Callosities on the ischium imply that these animals would sit on their haunches for extended periods of time, probably while feeding. Pad-supporting bony growth on the dorsal side of the manual phalanges is interpreted as evidence of knuckle-walking, which would probably be useful to avoid wearing down the claws, preserving them for use either as a forage-collecting rake or as a formidable defensive weapon.

All of these characteristics show some convergence with ground sloths, gorillas and giant pandas.

Classification

Taxonomic history

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The type specimens for Chalicotherium goldfussi were found in the Upper Miocene strata of the Dinotherien-sande beds near Eppelsheim, in the Grand Duchy of Hesse, Germany. Kaup, when describing this new animal in 1833, found the teeth to be pebble-like and named the creature accordingly. Later on, limbs found in strata located at Sansan in the department of Gers, Southwestern France, were first described as Macrotherium by Édouard Lartet in 1837. Further study of these fossil remains and subsequent finds by Filhol warranted a referral of the material described as Macrotherium to Chalicotherium.[1]

Referral history for each species is detailed in the species list below along with morphological and geographical data where available.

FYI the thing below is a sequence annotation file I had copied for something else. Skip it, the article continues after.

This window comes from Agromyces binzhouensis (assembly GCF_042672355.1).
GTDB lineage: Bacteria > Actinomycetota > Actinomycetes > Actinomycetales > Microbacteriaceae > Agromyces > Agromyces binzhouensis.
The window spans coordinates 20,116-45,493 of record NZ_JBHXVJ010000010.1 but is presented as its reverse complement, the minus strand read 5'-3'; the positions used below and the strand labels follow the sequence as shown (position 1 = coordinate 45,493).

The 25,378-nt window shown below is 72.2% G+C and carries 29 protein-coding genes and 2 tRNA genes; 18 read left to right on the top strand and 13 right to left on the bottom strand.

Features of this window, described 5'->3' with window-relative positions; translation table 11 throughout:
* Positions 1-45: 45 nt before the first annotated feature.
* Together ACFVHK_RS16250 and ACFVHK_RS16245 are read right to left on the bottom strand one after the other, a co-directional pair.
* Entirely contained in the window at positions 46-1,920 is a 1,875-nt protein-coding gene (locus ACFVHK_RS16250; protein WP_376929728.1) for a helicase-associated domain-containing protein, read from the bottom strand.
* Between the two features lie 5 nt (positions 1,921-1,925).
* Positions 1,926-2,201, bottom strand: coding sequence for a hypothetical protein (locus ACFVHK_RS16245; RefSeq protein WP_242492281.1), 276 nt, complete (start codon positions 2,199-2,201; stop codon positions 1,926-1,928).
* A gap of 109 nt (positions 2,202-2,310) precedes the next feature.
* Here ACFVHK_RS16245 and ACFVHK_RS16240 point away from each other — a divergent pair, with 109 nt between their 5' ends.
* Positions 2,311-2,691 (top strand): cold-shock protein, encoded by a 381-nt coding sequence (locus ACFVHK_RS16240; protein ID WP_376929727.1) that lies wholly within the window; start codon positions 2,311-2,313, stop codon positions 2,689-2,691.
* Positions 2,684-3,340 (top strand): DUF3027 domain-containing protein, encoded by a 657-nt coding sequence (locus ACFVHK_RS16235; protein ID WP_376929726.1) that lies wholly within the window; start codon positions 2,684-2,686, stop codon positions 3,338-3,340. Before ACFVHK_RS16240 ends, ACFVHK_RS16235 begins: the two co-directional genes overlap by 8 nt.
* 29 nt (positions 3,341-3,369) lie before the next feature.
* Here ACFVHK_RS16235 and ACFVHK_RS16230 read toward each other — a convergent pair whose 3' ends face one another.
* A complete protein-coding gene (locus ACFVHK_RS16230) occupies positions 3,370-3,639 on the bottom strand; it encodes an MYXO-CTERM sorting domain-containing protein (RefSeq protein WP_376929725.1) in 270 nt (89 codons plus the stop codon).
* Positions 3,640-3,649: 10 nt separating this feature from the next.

Species

Valid:

  • Chalicotherium goldfussi J. J. Kaup, 1833.
The type species, it was found in Upper Miocene beds located in Germany. It weighed around 1500 kg and was 2.6 m high at the shoulder.
  • Chalicotherium brevirostris
First described as Macrotherium brevirostris Colbert 1934, this species hails from the Upper Miocene Tung Gur Formation, Inner Mongolia, China.
  • Chalicotherium salinum
First described as Macrotherium salinum Forster Cooper, this species was first discovered at the Lower Pliocene Lower Siwaliks beds in India; its chronological and geographic range was later extended to the Middle and Upper Miocene, and to Pakistan and China, respectively.

Invalid:

  • Chalicotherium antiquum J. J. Kaup, 1833.
Found at the same locality as the type species, it was later found wanting of diagnostic features and sunk into the type species.